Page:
For any film to fit into a genre, it must conform to tropes. Enhancements, modifications, combinations, and subversions of these tropes are allowed, but there must be enough present to make them a recognizable and important aspect of the film. Die Hard does adhere to several holiday movie tropes—some obvious, some not so obvious. Let’s start with the obvious.

Q: Does it take place on Christmas?
A: Yes. It takes place on Christmas Eve—and at a Christmas party to boot.

Q: Does it include Christmas traditions (music, decorations, etc.)?
A: Yes. From Beethoven’s 9th Symphony to Run-DMC’s “Christmas in Hollis.” Christmas decorations are seen throughout—often used in interesting, lethal ways. Theo’s partial reading of “‘Twas the Night Before Christmas” is also of note.

Q: Does it feature a family in strife who reconciles just in time for the holidays?
A: Yes. With a bonus of having one of John and Holly’s children plead with them to come home for Christmas. I’d also like to take this opportunity to point out that there’s a character named Holly.

Q: Is a character offered a chance for redemption?
A: Yes. John gets his family back and Al makes up for a past mistake.

This is a partial list, but it serves to point out that there are plenty of tropes and clichés readily available in Die Hard. However, when it comes to tropes, the real question is whether a film would succeed if you removed them completely. In other words, are the holiday elements in Die Hard necessary for the plot to work, or are they simply window dressing?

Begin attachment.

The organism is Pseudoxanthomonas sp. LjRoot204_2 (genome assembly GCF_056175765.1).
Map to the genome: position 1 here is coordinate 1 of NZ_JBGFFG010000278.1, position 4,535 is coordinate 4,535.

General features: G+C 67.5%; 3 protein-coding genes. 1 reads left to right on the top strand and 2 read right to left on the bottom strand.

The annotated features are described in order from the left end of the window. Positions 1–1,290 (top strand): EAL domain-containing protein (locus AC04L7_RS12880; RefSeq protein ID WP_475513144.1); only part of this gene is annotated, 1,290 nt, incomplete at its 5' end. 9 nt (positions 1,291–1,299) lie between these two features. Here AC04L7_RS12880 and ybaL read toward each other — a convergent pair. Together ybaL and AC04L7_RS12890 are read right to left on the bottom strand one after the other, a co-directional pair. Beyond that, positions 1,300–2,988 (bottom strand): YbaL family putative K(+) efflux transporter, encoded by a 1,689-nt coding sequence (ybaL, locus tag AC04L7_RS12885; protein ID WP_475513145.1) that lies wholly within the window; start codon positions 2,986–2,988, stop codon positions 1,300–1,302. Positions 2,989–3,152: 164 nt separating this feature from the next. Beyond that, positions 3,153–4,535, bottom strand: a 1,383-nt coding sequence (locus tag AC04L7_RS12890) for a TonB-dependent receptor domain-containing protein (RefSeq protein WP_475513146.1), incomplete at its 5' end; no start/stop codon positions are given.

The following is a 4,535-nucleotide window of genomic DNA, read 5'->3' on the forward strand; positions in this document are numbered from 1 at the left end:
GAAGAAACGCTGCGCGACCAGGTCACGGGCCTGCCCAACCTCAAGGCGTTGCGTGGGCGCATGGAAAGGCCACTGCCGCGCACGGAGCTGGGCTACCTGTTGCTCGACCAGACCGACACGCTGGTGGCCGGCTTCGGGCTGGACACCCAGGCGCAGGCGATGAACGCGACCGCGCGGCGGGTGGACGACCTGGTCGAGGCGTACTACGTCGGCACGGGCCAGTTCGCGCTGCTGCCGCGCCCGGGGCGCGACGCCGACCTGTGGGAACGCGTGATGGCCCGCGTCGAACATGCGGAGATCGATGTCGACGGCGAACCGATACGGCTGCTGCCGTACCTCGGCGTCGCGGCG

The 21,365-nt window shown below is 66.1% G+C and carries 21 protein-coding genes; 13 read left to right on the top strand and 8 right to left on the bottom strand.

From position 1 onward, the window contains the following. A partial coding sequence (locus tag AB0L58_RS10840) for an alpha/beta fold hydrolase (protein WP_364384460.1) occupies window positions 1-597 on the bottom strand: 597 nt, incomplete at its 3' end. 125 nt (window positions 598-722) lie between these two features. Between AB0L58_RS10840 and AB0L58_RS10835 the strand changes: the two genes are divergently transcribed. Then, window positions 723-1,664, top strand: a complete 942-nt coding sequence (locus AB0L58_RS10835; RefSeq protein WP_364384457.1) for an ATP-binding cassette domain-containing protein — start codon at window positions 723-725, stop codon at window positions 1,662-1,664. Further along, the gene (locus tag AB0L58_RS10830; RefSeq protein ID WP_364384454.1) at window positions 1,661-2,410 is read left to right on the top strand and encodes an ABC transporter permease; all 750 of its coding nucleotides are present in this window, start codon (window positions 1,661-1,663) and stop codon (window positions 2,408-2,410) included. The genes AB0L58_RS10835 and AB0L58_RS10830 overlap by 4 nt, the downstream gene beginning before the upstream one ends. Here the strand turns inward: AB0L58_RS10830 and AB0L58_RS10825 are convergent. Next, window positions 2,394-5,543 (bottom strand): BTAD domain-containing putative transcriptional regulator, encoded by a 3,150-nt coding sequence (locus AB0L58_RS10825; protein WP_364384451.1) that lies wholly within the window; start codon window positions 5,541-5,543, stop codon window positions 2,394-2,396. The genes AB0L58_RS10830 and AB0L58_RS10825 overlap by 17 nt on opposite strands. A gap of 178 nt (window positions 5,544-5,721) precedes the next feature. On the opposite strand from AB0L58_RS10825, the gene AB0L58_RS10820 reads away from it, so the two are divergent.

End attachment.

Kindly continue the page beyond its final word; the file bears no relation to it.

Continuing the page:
In 1988, action movies ruled the world. It’s plausible, and likely, that Die Hard, minus the holiday setting, would have been a financial success given the attitudes and trends of late-‘80s moviegoers. That alone, however, would not have guaranteed long-term success or subsequent (albeit dubious) sequels. I would argue that without its Christmas motif, Die Hard would be a forgotten relic of a bygone era, but more than that, it would be boring to watch now. Yes, the plot would work on any given day of the year, but the heart and fun of the movie would be gone. The Christmas angle is exactly what sets Die Hard apart from every other action hero movie. Financial success aside, would anyone be talking about Die Hard today if it wasn’t for the very debate we’re having right now? My answer is a resounding “no.” And if that is agreed upon, then Die Hard is a Christmas movie.